Frontiers in European Entrepreneurship Research
Edited by David Smallbone, Hans Landström and Dylan Jones-Evans
Chapter 7: An Examination of the Link between Growth Attitudes and Realized Growth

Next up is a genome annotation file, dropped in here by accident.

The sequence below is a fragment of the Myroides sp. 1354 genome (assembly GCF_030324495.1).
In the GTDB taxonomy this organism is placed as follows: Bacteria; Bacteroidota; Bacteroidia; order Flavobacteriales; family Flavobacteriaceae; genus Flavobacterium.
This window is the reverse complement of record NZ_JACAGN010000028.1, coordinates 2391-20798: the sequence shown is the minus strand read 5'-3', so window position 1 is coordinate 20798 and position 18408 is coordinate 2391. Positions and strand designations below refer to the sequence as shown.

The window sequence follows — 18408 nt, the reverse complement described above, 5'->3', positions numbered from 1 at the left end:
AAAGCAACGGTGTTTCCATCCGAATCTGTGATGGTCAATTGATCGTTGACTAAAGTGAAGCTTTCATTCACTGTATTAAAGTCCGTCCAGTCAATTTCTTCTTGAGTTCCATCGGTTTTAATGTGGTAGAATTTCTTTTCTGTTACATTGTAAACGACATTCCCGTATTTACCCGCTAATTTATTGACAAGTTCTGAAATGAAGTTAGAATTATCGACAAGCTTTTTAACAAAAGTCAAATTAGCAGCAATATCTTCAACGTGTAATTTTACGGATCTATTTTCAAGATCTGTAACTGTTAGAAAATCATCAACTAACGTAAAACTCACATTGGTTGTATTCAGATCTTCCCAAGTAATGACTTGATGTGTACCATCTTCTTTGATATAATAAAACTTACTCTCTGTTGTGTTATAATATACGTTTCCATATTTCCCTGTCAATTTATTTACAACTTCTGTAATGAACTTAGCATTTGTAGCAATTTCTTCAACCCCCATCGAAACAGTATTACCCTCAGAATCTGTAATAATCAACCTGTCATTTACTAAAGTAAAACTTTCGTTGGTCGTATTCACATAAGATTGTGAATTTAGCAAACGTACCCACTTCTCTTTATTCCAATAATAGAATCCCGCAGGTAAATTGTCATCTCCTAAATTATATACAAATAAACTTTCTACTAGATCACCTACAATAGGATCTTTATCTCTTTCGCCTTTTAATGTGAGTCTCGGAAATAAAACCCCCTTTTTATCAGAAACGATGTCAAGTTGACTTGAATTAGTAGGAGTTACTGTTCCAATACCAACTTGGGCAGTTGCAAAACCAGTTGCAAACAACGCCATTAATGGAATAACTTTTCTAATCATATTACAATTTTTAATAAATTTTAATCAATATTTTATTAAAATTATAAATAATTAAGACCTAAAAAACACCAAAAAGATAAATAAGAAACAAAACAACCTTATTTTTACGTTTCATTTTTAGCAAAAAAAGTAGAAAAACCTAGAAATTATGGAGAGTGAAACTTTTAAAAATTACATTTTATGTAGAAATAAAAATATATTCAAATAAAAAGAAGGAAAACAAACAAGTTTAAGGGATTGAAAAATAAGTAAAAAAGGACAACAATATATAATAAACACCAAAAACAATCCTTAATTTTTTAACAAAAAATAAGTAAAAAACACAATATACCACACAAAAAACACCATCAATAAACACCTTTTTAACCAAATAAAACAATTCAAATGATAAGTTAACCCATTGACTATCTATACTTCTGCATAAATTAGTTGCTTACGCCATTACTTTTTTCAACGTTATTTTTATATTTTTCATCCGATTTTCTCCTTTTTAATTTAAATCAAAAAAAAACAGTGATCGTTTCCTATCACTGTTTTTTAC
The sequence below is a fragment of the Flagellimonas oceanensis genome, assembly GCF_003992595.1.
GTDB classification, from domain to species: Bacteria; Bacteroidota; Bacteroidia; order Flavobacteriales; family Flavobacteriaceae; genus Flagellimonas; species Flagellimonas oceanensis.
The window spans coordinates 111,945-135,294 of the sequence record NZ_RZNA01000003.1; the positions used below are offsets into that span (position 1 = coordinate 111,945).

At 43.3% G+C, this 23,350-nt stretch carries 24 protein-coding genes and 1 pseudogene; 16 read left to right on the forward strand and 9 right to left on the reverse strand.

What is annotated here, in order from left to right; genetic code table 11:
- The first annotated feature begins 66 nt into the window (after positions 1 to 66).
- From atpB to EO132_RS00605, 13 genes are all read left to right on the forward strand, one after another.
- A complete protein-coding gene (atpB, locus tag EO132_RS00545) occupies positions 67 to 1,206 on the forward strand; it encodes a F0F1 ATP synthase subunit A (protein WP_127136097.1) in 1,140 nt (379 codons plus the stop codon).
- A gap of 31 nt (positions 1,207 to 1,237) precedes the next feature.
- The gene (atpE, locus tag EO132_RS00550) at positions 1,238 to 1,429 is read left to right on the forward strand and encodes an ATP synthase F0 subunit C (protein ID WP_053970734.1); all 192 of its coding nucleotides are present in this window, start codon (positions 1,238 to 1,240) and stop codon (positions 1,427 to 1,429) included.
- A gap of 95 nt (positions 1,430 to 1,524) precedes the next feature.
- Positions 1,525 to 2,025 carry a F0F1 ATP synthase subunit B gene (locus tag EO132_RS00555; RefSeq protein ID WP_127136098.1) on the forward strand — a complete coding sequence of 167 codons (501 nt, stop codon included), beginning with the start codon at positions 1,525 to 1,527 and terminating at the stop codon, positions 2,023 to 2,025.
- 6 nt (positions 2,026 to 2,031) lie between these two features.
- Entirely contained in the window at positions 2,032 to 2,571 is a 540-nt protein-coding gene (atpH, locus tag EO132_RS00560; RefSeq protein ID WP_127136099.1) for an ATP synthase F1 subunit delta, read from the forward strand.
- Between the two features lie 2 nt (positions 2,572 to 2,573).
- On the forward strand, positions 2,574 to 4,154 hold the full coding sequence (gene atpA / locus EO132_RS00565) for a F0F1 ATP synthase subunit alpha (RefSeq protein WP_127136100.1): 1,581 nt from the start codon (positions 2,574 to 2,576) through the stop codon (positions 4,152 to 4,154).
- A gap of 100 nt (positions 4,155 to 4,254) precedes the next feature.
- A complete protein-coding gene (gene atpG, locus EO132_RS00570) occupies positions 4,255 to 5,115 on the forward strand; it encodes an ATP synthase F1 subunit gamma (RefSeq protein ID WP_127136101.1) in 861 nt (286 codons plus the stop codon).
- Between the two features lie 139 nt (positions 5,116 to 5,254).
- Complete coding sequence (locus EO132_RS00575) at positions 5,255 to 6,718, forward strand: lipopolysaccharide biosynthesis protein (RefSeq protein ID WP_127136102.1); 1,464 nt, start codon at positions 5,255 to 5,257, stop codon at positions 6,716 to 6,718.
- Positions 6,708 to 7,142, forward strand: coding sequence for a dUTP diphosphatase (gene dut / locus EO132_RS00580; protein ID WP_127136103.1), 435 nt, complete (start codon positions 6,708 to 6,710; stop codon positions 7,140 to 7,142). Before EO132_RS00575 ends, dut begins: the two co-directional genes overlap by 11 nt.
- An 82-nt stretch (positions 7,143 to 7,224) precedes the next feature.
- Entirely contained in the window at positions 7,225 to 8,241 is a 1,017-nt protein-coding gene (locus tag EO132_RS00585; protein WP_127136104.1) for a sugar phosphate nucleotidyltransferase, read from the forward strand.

Anders Isaksson and Vladimir Vanyushyn INTRODUCTION The growth of new ventures and SMEs has long been recognized as an important stream of research in the field of small business and entrepreneurship (Delmar et al., 2003; Storey, 1994; Birch, 1987; Boswell, 1973). The volume of literature on the subject offers a range of insights into the nature and causes of growth, two of which are of particular importance to this study. The first is recognition of the fact that growth is a complex multidimensional phenomenon that requires sophisticated tools to capture and analyse, since the use of classical measures such as employment, sales, or market share may obscure the complexity of the phenomenon under scrutiny (Gilbert et al., 2006). The second is the acknowledgement of the importance of the entrepreneur’s motivation and aspirations when studying growth, as entrepreneurs may defy the narrow profit maximization imperative and choose not to grow in order to preserve the atmosphere of a small organization (Wiklund et al., 2003). In this study, we investigate the link between growth attitudes and realized growth. The theoretical arguments for the link between growth attitudes and realized growth can be traced back to the fundamental psychological theory of reasoned action (TRA) (Ajzen and Fishbein, 1980; Fishbein and Ajzen, 1975; Sheppard et al., 1988) and the theory of planned behaviour (TPB) (Ajzen, 1991). TRA suggests that a person’s behavioural intention depends on the person’s attitude toward the behaviour and subjective norms (Ajzen and Fishbein, 1980; Fishbein and Ajzen, 1975). In other...
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